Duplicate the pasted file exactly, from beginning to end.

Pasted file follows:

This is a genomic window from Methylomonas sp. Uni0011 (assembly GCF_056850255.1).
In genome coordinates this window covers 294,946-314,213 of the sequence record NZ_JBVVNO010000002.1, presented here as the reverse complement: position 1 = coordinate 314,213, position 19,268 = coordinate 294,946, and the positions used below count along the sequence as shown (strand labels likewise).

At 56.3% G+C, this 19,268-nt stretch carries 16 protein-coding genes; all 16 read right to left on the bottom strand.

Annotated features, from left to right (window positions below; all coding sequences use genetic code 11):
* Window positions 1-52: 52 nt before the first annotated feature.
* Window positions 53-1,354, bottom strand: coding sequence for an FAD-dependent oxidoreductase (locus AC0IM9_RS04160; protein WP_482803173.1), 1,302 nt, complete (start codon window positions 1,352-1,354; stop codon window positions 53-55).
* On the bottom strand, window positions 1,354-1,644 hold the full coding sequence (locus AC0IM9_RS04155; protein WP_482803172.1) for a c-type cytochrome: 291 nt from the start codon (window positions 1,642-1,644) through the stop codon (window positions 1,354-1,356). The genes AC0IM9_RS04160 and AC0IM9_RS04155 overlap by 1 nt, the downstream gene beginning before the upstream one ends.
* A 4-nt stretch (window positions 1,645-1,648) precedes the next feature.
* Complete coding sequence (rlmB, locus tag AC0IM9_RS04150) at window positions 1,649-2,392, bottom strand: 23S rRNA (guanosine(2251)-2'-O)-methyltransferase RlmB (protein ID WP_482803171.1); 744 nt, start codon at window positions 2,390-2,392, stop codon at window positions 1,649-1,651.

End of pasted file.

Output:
This is a genomic window from Methylomonas sp. Uni0011 (assembly GCF_056850255.1).
In genome coordinates this window covers 294,946-314,213 of the sequence record NZ_JBVVNO010000002.1, presented here as the reverse complement: position 1 = coordinate 314,213, position 19,268 = coordinate 294,946, and the positions used below count along the sequence as shown (strand labels likewise).

At 56.3% G+C, this 19,268-nt stretch carries 16 protein-coding genes; all 16 read right to left on the bottom strand.

Annotated features, from left to right (window positions below; all coding sequences use genetic code 11):
* Window positions 1-52: 52 nt before the first annotated feature.
* Window positions 53-1,354, bottom strand: coding sequence for an FAD-dependent oxidoreductase (locus AC0IM9_RS04160; protein WP_482803173.1), 1,302 nt, complete (start codon window positions 1,352-1,354; stop codon window positions 53-55).
* On the bottom strand, window positions 1,354-1,644 hold the full coding sequence (locus AC0IM9_RS04155; protein WP_482803172.1) for a c-type cytochrome: 291 nt from the start codon (window positions 1,642-1,644) through the stop codon (window positions 1,354-1,356). The genes AC0IM9_RS04160 and AC0IM9_RS04155 overlap by 1 nt, the downstream gene beginning before the upstream one ends.
* A 4-nt stretch (window positions 1,645-1,648) precedes the next feature.
* Complete coding sequence (rlmB, locus tag AC0IM9_RS04150) at window positions 1,649-2,392, bottom strand: 23S rRNA (guanosine(2251)-2'-O)-methyltransferase RlmB (protein ID WP_482803171.1); 744 nt, start codon at window positions 2,390-2,392, stop codon at window positions 1,649-1,651.